Welcome to Dean Associates’ January 2011 education update, bringing you the key stories in the UK’s education market.
What is the English “Bac”?
The Government has introduced a new measurement for English secondary schools – what has been described as the English “Bac” (short for Baccalaureate).
The measurement shows the percentage of pupils who achieve GCSE A*-C grades in English, Maths, a Science, a Language and either History or Geography. As such, it an indicator of traditional academic achievement.
The national average achieving the English “Bac” in 2010 was just under 16%.
One of the reasons for the introduction is that many schools have “inflated” their GCSE results by pushing students towards less academically rigorous subjects. For example, one secondary school in west London achieves 46% A-C grades but only 1% obtaining the “Bac”.
Many schools are angry that this measurement has been rushed in, although since it is simply a different way to interpret existing results, the protests seem a little hollow. However, the “Bac” does present a challenge to those schools who have done a good job in engaging students who are traditionally academic and could be seen as undermining their work.
Timings of A Levels could change
The Government is considering changing the timing of A Levels so that students can apply to university with their actual grades, rather than with their predicted grades.
Research shows that students from poorer backgrounds would benefit from this move, as they tend to achieve better actual than predicted results. At the moment, they face a crunch period during the “Clearing” process to upgrade their university choices.
Since A-Levels, and their timing, have been hard-wired into the system for over a generation, any changes would take substantial planning and upheaval. There does seem to be a great deal of sense and evidence to show that this would be worthwhile.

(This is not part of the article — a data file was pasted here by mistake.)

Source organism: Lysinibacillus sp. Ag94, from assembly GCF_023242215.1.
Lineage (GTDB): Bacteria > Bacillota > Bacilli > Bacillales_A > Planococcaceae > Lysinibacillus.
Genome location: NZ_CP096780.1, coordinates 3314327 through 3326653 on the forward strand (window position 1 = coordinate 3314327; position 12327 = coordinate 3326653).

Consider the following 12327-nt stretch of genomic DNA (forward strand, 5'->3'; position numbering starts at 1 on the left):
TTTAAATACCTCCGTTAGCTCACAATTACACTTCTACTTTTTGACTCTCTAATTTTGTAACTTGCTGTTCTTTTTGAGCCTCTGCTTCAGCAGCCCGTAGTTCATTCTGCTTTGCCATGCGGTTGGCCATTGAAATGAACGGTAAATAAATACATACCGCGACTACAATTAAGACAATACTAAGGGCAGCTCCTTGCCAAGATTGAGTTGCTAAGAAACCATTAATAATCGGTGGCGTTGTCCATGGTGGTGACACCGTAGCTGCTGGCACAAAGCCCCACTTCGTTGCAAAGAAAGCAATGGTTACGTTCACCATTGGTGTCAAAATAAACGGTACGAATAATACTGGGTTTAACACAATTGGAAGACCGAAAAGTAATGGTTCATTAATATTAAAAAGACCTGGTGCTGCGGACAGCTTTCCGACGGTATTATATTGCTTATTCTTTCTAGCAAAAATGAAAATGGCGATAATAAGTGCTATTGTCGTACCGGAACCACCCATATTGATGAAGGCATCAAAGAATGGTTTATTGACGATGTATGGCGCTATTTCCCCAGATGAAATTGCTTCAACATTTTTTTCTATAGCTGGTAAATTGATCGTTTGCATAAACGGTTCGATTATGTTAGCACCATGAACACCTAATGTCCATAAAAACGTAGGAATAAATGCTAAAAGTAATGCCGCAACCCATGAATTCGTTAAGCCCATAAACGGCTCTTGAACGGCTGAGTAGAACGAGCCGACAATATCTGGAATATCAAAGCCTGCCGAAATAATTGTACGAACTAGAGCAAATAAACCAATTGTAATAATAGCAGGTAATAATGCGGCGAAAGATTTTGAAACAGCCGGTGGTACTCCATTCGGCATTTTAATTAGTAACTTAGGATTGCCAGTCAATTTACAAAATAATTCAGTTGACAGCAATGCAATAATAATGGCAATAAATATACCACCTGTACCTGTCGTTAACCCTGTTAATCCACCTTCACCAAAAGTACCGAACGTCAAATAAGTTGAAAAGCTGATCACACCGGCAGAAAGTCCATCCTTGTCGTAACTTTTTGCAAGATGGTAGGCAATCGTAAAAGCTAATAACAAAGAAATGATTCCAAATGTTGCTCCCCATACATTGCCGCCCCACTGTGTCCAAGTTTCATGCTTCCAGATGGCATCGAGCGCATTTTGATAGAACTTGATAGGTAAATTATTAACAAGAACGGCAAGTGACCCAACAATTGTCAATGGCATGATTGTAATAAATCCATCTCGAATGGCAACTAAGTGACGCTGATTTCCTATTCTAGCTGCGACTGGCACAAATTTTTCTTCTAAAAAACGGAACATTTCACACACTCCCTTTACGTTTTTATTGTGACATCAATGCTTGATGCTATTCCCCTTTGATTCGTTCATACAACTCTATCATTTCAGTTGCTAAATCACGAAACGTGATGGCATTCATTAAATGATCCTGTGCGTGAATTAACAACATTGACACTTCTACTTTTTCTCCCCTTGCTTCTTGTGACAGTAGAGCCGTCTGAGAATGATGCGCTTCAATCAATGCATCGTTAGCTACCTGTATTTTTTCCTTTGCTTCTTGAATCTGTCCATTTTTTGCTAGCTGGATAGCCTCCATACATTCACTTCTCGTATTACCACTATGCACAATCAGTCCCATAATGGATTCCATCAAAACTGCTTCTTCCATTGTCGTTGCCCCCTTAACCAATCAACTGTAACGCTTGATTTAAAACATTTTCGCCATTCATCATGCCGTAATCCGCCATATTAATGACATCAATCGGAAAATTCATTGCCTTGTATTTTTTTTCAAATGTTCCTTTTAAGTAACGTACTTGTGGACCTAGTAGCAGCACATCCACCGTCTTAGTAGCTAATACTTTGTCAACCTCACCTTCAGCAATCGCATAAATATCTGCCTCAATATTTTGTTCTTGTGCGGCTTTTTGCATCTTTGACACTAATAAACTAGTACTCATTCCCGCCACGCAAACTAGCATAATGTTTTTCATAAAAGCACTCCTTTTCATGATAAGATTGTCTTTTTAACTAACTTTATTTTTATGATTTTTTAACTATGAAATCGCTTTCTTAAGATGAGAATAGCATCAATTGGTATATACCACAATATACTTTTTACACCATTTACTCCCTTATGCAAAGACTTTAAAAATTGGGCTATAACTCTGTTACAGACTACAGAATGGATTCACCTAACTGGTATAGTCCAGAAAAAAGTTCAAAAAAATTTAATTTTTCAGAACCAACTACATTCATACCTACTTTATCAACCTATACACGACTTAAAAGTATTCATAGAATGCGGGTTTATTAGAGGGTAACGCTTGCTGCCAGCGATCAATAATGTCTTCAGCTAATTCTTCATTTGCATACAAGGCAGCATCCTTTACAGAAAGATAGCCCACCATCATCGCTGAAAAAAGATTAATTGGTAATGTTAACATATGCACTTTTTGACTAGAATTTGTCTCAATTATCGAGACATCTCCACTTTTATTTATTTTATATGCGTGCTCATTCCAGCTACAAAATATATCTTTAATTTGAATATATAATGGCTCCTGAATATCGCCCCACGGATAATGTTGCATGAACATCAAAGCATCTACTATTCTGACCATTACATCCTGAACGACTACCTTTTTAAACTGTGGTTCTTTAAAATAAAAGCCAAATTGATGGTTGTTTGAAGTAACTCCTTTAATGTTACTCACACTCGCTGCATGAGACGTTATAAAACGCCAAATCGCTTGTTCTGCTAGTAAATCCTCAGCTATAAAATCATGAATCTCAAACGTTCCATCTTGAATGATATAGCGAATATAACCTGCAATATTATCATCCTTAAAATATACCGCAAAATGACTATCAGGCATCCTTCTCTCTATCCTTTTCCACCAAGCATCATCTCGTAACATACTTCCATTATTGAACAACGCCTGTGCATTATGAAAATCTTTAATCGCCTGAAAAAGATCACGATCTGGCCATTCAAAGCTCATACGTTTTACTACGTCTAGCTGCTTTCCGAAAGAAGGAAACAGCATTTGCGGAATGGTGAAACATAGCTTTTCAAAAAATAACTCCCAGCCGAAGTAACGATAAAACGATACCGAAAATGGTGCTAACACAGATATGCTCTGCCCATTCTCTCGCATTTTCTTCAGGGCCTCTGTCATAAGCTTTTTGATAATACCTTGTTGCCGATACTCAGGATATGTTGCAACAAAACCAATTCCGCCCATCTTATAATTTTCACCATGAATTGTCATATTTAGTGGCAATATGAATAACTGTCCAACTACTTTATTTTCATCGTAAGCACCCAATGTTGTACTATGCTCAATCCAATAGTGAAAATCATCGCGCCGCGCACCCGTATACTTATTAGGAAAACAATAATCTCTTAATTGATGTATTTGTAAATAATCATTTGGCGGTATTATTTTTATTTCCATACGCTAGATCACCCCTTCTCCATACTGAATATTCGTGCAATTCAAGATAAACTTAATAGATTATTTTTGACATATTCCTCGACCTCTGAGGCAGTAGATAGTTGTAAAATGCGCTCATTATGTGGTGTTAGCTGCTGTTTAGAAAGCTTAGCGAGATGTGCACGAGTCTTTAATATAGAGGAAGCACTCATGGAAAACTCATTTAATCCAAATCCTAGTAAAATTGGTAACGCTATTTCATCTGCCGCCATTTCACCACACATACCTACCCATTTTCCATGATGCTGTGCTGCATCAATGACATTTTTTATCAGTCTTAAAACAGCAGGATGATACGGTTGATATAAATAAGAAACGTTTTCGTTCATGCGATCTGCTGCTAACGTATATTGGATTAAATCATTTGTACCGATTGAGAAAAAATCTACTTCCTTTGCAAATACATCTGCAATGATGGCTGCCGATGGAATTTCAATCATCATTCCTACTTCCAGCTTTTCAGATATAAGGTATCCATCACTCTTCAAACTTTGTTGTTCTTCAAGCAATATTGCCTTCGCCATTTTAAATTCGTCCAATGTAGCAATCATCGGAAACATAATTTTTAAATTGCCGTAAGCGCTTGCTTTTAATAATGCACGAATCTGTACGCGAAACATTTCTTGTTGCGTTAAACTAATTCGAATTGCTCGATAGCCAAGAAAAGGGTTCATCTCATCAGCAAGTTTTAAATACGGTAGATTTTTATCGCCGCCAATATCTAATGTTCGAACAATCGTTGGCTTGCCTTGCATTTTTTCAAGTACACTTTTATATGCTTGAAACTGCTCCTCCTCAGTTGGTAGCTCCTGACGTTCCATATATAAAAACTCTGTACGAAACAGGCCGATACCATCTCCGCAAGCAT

Scottish universities seen as a “cheap” option
The Scottish government is concerned at the rise in overseas applicants for undergraduate courses from the EU.
Scottish universities offer free tuition to Scottish residents and, because of EU law, have to offer this to EU applicants as well.
Applicants from England still have to pay tuition fees, though at half the cost of English universities.
The latest admissions figures show the number of students from other EU countries taking up places at Scottish universities has nearly doubled in a decade to almost 16,000 last year, at a cost of nearly £75m.
Why private schools score badly in GCSE league tables.
Many independent schools are scoring below some of the worst-performing English state schools in GCSE league tables.
The reason for this is that many independent schools have switched to the IGCSE (the International GCSE). The government does not count the IGCSE in its league tables, hence the independent schools often appear to have dreadful results.
English curriculum review
Michael Gove, the education minister, has stated, “We have sunk in international league tables and the National Curriculum is substandard.”
A review of the National Curriculum is to take place – with English, Maths, Science and PE compulsory parts of teaching 5 to 16 year olds. A foreign language may also be introduced. Teaching of the new curriculum will begin in September 2013.
We will keep you updated on all the inevitable arguments and compromises!